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Wednesday, October 20, 2010

The proof is in the denials

Kate Blocher

Staff Writer

Attorneys General from a handful of states want to repeal the new health care law to gain political points. These opponents of reform want to undo all the hard-won benefits achieved by the passage of the Affordable Care Act and dismantle the myriad consumer protections the bill has put in place for hard-working American families and businesses.

As if we needed further proof, it became abundantly clear last week just how necessary the consumer protections in the Affordable Care Act are, when the Energy and Commerce Committee released information on an investigation into four major insurers (Aetna, Humana, UnitedHealth Group, and WellPoint) on their denial rates of people with pre-existing conditions.

The investigation, lead by Democrats Henry A. Waxman of California and Bart Stupak of Michigan, revealed that while insurers saw a 16 percent increase in the number of applicants,  there was a dramatic 49 percent spike in the number of individuals who were denied health insurance coverage due to a pre-existing condition between the years of 2007-2009.  According to the report, between 2007 and 2009, these insurance companies denied more than 651,000 Americans coverage in the individual insurance market because of their medical history. Those numbers are unconscionable.

As if the statistics aren’t shocking enough, the investigation uncovered strategic business practices aimed at either excluding individuals with certain medical histories from coverage entirely, or strictly limiting the amount they would pay out on medical claims.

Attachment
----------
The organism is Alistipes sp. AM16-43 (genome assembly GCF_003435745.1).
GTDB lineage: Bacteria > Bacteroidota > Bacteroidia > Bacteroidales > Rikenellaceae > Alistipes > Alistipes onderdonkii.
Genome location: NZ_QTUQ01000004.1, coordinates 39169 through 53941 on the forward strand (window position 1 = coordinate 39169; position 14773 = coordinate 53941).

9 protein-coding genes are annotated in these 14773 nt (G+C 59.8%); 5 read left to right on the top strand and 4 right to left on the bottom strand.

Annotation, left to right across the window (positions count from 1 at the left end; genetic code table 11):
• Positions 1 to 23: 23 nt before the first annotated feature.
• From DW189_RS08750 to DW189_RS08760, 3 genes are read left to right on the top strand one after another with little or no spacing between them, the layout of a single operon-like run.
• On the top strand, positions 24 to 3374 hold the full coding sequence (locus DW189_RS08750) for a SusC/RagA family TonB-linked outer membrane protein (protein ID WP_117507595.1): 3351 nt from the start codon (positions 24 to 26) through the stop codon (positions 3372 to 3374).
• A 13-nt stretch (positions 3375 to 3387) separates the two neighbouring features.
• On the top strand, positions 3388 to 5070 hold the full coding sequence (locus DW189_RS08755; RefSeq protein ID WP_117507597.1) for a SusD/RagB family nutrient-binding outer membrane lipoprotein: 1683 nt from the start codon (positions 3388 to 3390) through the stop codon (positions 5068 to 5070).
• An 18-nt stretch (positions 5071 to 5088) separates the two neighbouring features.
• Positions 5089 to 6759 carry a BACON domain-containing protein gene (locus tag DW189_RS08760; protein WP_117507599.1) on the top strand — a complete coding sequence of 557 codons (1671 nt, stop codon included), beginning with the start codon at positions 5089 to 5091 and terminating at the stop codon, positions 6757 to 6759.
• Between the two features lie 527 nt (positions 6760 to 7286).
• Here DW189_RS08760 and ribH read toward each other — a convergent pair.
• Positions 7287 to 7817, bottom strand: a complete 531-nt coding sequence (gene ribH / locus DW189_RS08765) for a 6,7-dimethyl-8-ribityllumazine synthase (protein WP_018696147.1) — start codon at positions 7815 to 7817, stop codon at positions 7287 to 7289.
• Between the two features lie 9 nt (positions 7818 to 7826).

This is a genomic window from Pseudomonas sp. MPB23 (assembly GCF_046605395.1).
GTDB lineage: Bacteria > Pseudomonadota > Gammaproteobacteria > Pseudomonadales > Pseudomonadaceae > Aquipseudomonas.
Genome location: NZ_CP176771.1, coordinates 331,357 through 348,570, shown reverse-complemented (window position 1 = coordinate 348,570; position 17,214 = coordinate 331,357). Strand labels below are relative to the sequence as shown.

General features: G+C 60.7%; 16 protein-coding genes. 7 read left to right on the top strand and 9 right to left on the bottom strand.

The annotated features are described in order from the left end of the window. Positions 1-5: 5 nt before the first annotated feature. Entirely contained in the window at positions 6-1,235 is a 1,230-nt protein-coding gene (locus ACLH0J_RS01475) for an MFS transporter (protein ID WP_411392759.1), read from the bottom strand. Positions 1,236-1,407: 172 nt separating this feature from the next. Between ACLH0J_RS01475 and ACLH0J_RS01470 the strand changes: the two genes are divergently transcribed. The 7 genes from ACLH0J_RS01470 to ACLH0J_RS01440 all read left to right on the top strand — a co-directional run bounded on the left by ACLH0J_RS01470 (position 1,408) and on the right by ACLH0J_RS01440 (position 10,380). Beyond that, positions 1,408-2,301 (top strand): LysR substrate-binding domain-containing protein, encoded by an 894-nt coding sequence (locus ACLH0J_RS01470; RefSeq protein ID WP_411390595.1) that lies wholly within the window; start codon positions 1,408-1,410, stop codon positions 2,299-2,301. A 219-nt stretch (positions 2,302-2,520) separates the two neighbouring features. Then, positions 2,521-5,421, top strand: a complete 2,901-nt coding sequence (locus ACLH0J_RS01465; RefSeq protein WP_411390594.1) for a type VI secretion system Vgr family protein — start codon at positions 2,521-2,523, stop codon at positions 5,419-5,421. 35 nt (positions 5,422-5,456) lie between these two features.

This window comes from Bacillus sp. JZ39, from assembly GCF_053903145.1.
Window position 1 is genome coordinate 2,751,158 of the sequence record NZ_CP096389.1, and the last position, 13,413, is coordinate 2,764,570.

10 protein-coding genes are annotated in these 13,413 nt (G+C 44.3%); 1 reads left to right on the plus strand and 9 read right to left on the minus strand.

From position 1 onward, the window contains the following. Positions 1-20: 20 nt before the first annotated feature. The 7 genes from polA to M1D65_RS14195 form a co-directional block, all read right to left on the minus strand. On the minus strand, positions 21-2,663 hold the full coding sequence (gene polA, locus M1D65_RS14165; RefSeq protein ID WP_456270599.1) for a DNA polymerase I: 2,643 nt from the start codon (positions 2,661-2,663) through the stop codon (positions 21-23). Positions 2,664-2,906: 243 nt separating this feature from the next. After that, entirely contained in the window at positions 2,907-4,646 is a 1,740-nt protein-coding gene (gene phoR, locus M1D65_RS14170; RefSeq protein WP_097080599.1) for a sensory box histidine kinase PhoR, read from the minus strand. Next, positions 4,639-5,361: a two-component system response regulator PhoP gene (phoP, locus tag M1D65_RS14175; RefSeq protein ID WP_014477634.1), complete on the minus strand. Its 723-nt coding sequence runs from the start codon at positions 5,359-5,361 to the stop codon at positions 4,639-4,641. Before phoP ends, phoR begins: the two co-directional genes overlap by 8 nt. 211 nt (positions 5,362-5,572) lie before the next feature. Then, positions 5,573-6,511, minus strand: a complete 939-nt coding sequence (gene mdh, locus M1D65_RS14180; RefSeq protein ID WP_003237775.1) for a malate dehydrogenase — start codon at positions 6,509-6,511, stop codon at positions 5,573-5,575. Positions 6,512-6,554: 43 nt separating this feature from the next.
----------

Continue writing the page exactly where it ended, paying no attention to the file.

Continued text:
According to the investigation, “From 2007 through 2009, Aetna, Humana, UnitedHealth Group, and WellPoint refused to pay 212,800 claims for medical treatment due to pre-existing conditions.” Many of the insurers would accept individuals with pre-existing conditions, but would then attach medical riders to either exclude coverage for the pre-existing condition or increase their deductible. Even though they were technically covered, they would still be responsible for out-of-pocket costs that were financially out of reach.

Each of the companies investigated had specific business plans that used pre-existing conditions to limit the amount of money they would pay out in medical claims. Whether it was strengthening their underwriting process to exclude more people or lengthening their look-back period, there was a concerted effort on the part of the insurance industry to make it increasingly difficult for those with pre-existing conditions to find and keep health coverage in the individual market.

One of the major tenets of the Affordable Care Act is finally holding the insurance industry accountable for some of their most atrocious business practices, the most heinous being the denial of coverage due to pre-existing conditions. This investigation only further underscores the need for this reform, because without it, these practices would continue unabated. And to those who are actively seeking to repeal the law, they are only speaking out in favor the insurance industry, not for the American people who have been routinely denied and dropped from coverage.